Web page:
Part I of this Article provides context for the debate over the Fox power by tracing the evolution of leading efforts over the last century to legitimize agency policymaking and close the “democracy deficit” that it purportedly creates. Part I focuses in particular on the courts’ development of arbitrariness review as a means of controlling agency policymaking, and it also pays particular attention to the “presidentialist” model that White House control of agency policymaking democratizes and legitimizes it. Part II takes a close look at the Fox litigation itself. This discussion reveals that Justice Scalia’s Fox power, like presidentialism, presupposes that extra-statutory political influences wielded by elected officials and their proxies can legitimize agency policy changes. Part III criticizes this framework for resting on an unrealistic understanding of democratic governance and electoral accountability, and it explains why Justice Breyer was right to insist that agencies should give (expert) answers to his “Why change?” query.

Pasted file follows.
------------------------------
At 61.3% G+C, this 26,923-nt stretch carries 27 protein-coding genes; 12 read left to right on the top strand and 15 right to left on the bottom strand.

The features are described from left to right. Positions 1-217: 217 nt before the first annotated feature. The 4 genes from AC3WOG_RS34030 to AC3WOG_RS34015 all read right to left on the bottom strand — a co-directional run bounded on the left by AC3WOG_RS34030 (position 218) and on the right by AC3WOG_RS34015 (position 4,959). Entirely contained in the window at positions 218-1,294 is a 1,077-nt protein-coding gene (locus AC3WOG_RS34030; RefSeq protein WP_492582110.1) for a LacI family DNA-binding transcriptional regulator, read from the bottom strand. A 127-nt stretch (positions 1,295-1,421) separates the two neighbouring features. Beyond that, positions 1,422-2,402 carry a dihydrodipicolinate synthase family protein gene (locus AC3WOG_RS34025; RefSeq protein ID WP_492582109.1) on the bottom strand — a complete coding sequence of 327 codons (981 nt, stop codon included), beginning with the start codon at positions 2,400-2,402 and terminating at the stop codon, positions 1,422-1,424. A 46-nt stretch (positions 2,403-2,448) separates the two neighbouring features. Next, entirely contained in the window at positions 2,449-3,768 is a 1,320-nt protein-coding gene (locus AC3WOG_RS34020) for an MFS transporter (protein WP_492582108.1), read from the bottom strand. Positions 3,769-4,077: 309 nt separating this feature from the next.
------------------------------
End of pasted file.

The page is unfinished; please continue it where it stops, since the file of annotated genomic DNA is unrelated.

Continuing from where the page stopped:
Richard W. Murphy,
Unfoxing Judicial Review of Agency Policy Reversals or “We Were Told to Like the New Policy Better” is Not a Good Reason to Change,
U. Rich. L. Rev.
Available at: https://scholarship.richmond.edu/lawreview/vol54/iss4/5